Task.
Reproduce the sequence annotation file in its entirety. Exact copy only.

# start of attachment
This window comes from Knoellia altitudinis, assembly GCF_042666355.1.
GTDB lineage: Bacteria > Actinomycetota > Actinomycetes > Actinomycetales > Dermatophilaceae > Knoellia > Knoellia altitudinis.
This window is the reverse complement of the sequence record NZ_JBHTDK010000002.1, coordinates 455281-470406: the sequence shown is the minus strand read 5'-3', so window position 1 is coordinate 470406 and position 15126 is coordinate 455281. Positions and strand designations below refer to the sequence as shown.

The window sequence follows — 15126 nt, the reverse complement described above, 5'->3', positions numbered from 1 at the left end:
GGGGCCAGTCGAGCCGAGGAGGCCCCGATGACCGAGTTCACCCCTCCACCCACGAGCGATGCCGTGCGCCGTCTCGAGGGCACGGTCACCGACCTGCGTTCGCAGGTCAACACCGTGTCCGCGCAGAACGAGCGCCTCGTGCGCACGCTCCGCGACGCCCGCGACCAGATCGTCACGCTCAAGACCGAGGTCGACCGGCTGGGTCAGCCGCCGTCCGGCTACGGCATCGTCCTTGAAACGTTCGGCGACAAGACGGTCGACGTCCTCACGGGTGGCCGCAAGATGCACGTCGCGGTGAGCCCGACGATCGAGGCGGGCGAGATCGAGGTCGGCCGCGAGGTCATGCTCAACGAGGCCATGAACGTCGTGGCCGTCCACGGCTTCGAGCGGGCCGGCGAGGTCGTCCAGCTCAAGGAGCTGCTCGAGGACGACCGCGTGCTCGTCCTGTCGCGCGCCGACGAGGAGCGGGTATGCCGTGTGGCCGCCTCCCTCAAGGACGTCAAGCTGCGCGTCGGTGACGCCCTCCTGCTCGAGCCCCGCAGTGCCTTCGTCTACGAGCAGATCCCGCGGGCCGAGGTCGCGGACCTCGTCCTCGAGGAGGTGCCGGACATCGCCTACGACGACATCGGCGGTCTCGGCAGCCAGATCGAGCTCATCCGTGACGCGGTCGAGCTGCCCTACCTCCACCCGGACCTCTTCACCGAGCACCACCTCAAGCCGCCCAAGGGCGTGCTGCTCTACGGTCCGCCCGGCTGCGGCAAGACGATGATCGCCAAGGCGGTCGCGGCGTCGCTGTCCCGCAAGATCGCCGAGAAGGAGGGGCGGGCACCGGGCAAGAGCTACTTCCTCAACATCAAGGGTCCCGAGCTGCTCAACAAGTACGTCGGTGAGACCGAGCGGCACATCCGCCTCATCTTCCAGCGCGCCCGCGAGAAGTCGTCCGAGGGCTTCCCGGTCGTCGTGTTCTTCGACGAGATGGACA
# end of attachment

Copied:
This window comes from Knoellia altitudinis, assembly GCF_042666355.1.
GTDB lineage: Bacteria > Actinomycetota > Actinomycetes > Actinomycetales > Dermatophilaceae > Knoellia > Knoellia altitudinis.
This window is the reverse complement of the sequence record NZ_JBHTDK010000002.1, coordinates 455281-470406: the sequence shown is the minus strand read 5'-3', so window position 1 is coordinate 470406 and position 15126 is coordinate 455281. Positions and strand designations below refer to the sequence as shown.

The window sequence follows — 15126 nt, the reverse complement described above, 5'->3', positions numbered from 1 at the left end:
GGGGCCAGTCGAGCCGAGGAGGCCCCGATGACCGAGTTCACCCCTCCACCCACGAGCGATGCCGTGCGCCGTCTCGAGGGCACGGTCACCGACCTGCGTTCGCAGGTCAACACCGTGTCCGCGCAGAACGAGCGCCTCGTGCGCACGCTCCGCGACGCCCGCGACCAGATCGTCACGCTCAAGACCGAGGTCGACCGGCTGGGTCAGCCGCCGTCCGGCTACGGCATCGTCCTTGAAACGTTCGGCGACAAGACGGTCGACGTCCTCACGGGTGGCCGCAAGATGCACGTCGCGGTGAGCCCGACGATCGAGGCGGGCGAGATCGAGGTCGGCCGCGAGGTCATGCTCAACGAGGCCATGAACGTCGTGGCCGTCCACGGCTTCGAGCGGGCCGGCGAGGTCGTCCAGCTCAAGGAGCTGCTCGAGGACGACCGCGTGCTCGTCCTGTCGCGCGCCGACGAGGAGCGGGTATGCCGTGTGGCCGCCTCCCTCAAGGACGTCAAGCTGCGCGTCGGTGACGCCCTCCTGCTCGAGCCCCGCAGTGCCTTCGTCTACGAGCAGATCCCGCGGGCCGAGGTCGCGGACCTCGTCCTCGAGGAGGTGCCGGACATCGCCTACGACGACATCGGCGGTCTCGGCAGCCAGATCGAGCTCATCCGTGACGCGGTCGAGCTGCCCTACCTCCACCCGGACCTCTTCACCGAGCACCACCTCAAGCCGCCCAAGGGCGTGCTGCTCTACGGTCCGCCCGGCTGCGGCAAGACGATGATCGCCAAGGCGGTCGCGGCGTCGCTGTCCCGCAAGATCGCCGAGAAGGAGGGGCGGGCACCGGGCAAGAGCTACTTCCTCAACATCAAGGGTCCCGAGCTGCTCAACAAGTACGTCGGTGAGACCGAGCGGCACATCCGCCTCATCTTCCAGCGCGCCCGCGAGAAGTCGTCCGAGGGCTTCCCGGTCGTCGTGTTCTTCGACGAGATGGACA